This lawsuit alleges that Group Health Cooperative unlawfully placed quantitative visit limits on mental health services that would be covered for a five year old plan beneficiary, in violation of the Mental Health Parity and Addiction Equity Act.
The Puget Sound Energy, Inc. Health Benefit Plan (PSE Plan) is an “employee welfare benefit plan” under ERISA, 29 U.S.C. § 1002(1), that provides both medical/surgical and mental health/substance use disorder benefits. The health benefits of the PSE Plan are administered by a subsidiary of Washington based Group Health Cooperative (GHC). GHC administers benefits for various ERISA governed self-funded employer-sponsored employee welfare benefits plans in multiple states.
In 2008, Congress enacted the Mental Health Parity and Addiction Equity Act, as an amendment to ERISA, (29 U.S.C.), which requires that if a plan covering more than 50 employees does provide mental health benefits, such coverage must be provided “at parity” with medical/surgical benefits. The Parity Act requires that any treatment limitations on mental health benefits must also be applied to medical/surgical services and prohibits health plans from imposing special treatment limitations only on mental health benefits. Speech, occupational and physical therapy services to treat mental health conditions are considered “mental health services” under the terms of the PSE Plan, as well as under applicable state and federal law. GHC administers claims for speech, occupational and physical therapy services to treat mental health conditions, such as Autism Spectrum Disorder (ASD).
Since 2014, M.R., the five-year old dependent of Washington state residents with PSE Plan coverage diagnosed with ASD, received diagnosis related speech and occupational therapy services. She exhausted the quantitative visit limitations in her PSE Plan in both 2014 and 2015. GHC denied coverage for these services under the Mental Health Benefit of the PSE Plan. If GHC provided coverage under the Mental Health Services benefit, the services would be covered without a visit limitation.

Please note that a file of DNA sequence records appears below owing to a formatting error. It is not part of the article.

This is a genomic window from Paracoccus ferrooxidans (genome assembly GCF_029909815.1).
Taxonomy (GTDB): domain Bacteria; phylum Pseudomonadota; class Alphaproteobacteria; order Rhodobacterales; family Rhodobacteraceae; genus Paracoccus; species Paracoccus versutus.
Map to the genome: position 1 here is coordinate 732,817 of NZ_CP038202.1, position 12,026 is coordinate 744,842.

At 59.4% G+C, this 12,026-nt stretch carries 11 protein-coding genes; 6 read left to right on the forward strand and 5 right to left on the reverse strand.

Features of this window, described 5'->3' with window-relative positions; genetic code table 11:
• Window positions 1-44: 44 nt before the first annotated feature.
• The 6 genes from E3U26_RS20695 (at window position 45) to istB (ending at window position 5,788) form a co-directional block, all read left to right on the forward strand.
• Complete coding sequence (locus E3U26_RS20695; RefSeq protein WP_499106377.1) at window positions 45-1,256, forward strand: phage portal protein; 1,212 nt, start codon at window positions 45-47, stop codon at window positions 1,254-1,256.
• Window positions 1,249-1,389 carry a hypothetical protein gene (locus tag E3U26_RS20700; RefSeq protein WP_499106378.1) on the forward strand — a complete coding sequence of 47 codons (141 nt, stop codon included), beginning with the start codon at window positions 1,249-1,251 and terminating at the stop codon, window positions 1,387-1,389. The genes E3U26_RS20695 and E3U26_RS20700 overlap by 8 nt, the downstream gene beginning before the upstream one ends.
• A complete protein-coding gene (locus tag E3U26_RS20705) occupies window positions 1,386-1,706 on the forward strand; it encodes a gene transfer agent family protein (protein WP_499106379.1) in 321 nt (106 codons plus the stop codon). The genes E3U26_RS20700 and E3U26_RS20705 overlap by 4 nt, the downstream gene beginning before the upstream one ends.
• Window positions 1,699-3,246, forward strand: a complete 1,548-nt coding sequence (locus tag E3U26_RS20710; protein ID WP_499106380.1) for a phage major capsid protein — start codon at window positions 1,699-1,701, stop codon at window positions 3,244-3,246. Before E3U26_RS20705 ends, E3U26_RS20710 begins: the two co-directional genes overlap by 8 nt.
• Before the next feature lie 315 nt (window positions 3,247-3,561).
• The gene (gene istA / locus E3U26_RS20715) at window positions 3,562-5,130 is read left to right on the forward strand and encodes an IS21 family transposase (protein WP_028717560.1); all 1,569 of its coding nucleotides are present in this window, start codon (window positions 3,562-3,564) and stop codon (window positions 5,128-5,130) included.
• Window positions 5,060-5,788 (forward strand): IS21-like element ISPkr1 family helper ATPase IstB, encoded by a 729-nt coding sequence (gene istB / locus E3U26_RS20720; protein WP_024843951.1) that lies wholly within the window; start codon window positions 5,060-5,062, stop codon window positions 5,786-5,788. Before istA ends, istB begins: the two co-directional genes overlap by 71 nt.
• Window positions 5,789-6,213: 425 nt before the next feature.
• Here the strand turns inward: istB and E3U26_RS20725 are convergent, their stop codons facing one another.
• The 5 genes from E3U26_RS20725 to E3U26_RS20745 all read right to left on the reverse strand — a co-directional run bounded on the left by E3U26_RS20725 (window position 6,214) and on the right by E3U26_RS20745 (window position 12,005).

GHC determined that M.R.’s speech therapy and occupational therapy to treat ASD was limited under the Rehabilitation and/or Habilitation plan benefit. GHC’s denial of coverage of M.R.’s therapy services under the unlimited Mental Health Benefit resulted in both costs to M.R.’s parents and M.R. foregoing medically necessary treatment.
On November 3, 2015, M.R. filed a class action suit (U.S. District Court Western District of Washington) against GHC on behalf of herself and other individuals who have received, required or are expected to require speech, occupational and physical therapies to treat a mental health condition seeking remedies under ERISA in which GHC applies quantitative visit limits on speech, occupational and physical therapies to treat mental health conditions. The complaint seeks an order declaring the quantitative visit limitations imposed on speech, occupational and physical therapies to treat mental health conditions in GHC-administered plans are illegal and unenforceable, a permanent injunction prohibiting GHC from applying visit limitations on speech, occupational and physical therapies to treat mental health conditions, an order requiring GHC to provide accurate information concerning mental health coverage in class members’ plans, including coverage of speech, occupational and physical therapies to treat mental health conditions, damages related to GHC’s unjust enrichment, disgorgement, restitution and attorney’s fees.Article Type: Lawsuit